Currently a community garden, 4410 Kaslo is located across from the 29th Avenue SkyTrain station and Slocan Park. One three-storey building with 50 units is being considered there as housing for people experiencing homelessness.

Kaslo is the city’s fourth site planned for such housing, following sites in the Marpole neighbourhood and on Franklin and Powell streets in the Downtown Eastside.

Together the four sites make up roughly 200 out of the 600 new units of temporary modular housing that the city aims to place across Vancouver. The city is working on six to seven more sites, according to Abi Bond, director of affordable housing community services.


Jennifer Gray-Grant of the Collingwood Neighbourhood House and Chris Taulu of Collingwood Community Policing Centre were among the many community members who attended the 4410 Kaslo information sessions.

Vancouver’s first temporary modular housing at 220 Terminal Avenue opened in February 2017 and has been a “big success,” says Luke Harrison, CEO of the Vancouver Affordable Housing Agency. “It’s operating beautifully. There’s been no increase in crime. The residents have been good neighbours.”

Staff from Atira Women’s Resources Society will manage the Kaslo site and will connect its residents to support services such as health services.

Development permit timeline

December 13 and 14, 2017: Community information session to present project and gather feedback.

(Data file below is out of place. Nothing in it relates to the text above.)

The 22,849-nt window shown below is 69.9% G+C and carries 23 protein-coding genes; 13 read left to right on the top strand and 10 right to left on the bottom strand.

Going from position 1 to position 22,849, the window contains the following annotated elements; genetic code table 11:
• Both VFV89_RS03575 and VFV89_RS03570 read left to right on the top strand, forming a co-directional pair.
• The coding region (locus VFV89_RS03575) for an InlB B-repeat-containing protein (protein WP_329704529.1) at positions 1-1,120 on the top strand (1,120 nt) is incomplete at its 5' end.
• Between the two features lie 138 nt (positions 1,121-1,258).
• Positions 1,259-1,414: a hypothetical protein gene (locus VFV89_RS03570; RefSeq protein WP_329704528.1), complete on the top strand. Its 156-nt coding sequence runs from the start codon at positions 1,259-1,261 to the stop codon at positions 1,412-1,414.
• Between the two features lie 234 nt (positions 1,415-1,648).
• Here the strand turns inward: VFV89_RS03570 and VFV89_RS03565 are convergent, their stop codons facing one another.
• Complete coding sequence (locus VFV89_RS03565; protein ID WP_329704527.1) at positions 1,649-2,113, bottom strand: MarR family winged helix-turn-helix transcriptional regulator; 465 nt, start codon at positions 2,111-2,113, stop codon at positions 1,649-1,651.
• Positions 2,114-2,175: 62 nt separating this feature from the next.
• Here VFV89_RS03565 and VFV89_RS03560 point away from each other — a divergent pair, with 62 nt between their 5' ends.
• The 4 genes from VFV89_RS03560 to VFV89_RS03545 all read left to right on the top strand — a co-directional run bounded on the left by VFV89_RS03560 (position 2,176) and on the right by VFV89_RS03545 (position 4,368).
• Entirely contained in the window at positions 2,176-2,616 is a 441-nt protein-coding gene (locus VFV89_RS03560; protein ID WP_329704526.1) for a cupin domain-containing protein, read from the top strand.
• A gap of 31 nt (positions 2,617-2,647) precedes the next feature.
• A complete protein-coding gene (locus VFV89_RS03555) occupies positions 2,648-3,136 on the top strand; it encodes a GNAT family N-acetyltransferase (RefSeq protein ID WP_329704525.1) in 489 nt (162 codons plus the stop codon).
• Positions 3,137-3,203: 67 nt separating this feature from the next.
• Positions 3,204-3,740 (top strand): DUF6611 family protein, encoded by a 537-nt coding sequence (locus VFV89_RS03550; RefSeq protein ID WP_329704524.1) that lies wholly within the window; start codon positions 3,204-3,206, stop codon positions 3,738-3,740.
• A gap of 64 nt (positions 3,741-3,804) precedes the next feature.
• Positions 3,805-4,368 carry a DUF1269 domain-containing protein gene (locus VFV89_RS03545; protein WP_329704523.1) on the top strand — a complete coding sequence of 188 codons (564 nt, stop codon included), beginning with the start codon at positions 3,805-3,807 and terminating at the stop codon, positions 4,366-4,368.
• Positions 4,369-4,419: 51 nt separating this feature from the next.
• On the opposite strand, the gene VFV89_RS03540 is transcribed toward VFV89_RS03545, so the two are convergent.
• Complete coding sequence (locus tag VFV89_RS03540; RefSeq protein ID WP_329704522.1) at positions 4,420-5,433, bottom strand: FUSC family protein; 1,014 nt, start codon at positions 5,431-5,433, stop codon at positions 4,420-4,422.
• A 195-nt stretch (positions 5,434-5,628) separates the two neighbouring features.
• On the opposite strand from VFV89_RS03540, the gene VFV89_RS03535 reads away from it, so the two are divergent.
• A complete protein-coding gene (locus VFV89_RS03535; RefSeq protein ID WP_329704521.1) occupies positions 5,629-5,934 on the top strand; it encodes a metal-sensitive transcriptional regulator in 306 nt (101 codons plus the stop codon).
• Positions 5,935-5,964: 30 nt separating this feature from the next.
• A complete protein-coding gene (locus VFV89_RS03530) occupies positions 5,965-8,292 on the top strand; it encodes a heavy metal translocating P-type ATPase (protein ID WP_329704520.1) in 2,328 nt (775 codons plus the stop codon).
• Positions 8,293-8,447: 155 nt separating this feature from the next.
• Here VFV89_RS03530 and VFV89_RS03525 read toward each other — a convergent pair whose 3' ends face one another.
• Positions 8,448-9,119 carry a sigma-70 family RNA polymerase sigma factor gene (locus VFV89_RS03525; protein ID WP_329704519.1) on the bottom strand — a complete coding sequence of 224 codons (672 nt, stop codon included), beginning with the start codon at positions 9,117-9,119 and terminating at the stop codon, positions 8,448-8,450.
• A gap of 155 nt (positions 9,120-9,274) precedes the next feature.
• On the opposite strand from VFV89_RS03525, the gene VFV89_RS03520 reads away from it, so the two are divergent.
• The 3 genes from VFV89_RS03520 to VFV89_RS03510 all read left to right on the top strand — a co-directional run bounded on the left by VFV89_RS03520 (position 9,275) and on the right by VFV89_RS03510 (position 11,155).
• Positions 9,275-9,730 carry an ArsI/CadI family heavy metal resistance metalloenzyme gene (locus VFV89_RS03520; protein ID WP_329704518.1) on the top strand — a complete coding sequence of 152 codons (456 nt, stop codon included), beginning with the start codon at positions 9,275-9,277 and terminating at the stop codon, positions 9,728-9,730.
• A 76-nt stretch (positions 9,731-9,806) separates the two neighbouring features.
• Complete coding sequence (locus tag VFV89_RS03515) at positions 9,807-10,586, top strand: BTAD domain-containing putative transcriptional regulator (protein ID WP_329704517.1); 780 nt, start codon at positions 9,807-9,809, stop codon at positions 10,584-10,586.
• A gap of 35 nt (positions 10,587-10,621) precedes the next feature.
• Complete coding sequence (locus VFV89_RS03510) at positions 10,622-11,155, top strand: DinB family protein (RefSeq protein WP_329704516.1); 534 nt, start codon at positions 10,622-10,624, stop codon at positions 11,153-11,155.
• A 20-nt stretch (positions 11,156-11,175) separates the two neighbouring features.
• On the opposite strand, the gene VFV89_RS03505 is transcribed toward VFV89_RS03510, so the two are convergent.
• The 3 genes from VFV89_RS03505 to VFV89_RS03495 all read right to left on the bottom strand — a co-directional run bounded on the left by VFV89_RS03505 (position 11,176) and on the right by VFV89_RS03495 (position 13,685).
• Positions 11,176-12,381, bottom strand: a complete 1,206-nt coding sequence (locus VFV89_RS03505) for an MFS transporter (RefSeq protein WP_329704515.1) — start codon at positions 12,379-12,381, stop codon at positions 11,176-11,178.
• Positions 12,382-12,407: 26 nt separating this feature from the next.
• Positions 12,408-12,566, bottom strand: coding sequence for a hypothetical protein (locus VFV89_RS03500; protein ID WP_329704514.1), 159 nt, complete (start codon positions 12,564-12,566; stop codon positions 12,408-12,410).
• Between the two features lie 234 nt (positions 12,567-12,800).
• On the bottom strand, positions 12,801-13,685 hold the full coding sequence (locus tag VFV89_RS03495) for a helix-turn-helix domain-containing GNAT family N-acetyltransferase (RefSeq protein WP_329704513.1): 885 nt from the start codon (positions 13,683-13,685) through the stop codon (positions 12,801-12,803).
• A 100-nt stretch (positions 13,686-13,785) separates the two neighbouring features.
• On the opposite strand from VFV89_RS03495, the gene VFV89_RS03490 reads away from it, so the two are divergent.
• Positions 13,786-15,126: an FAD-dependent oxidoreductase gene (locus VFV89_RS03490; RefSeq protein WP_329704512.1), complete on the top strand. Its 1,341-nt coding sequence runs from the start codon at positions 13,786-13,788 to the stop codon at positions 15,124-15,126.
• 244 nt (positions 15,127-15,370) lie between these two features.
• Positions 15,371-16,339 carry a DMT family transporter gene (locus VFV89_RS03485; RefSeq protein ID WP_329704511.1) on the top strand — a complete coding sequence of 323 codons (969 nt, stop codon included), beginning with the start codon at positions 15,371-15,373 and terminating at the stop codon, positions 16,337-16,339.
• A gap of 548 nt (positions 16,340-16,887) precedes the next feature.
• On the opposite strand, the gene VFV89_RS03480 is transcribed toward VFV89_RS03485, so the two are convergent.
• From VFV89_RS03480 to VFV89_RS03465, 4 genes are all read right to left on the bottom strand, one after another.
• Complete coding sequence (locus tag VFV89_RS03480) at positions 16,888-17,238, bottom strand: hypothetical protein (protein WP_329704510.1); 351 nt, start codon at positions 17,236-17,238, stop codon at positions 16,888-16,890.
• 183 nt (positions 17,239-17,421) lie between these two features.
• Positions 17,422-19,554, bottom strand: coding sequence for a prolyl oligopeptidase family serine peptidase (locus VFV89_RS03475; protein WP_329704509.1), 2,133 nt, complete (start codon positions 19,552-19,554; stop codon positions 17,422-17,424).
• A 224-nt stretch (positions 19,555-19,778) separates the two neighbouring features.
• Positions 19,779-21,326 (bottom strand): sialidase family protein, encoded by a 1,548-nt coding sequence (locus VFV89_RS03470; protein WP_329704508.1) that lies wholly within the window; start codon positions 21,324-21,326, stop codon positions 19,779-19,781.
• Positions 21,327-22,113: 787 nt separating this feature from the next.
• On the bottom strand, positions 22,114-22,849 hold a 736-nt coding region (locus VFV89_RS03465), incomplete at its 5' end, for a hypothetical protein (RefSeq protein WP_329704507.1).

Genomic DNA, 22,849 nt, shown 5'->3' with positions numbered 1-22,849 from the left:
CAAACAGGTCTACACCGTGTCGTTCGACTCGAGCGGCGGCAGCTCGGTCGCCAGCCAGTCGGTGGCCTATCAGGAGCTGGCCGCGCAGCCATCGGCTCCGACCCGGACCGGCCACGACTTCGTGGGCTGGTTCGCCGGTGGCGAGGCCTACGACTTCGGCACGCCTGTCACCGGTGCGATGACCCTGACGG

December 22, 2017: Public can provide input until December 22 via email ( or at the community information sessions.

January 2018: Vancouver Affordable Housing Agency applies for a development permit to build temporary modular housing at 4410 Kaslo Street.

January to February 2018: City and community partners hold another community information session to present the project and listen to feedback. Public has the opportunity to provide input for one week after the community information session via email ( or at the community information session.

February 2018: The city’s director of planning determines whether a development permit will be issued.

Spring 2018: Once approved, it takes about three months for construction to be completed.

For more information visit

Current City of Vancouver temporary modular housing projects

Franklin Street – 39 units on a 18,913 square-foot lot

Powell Street – 39 units on a 21,203 square-foot lot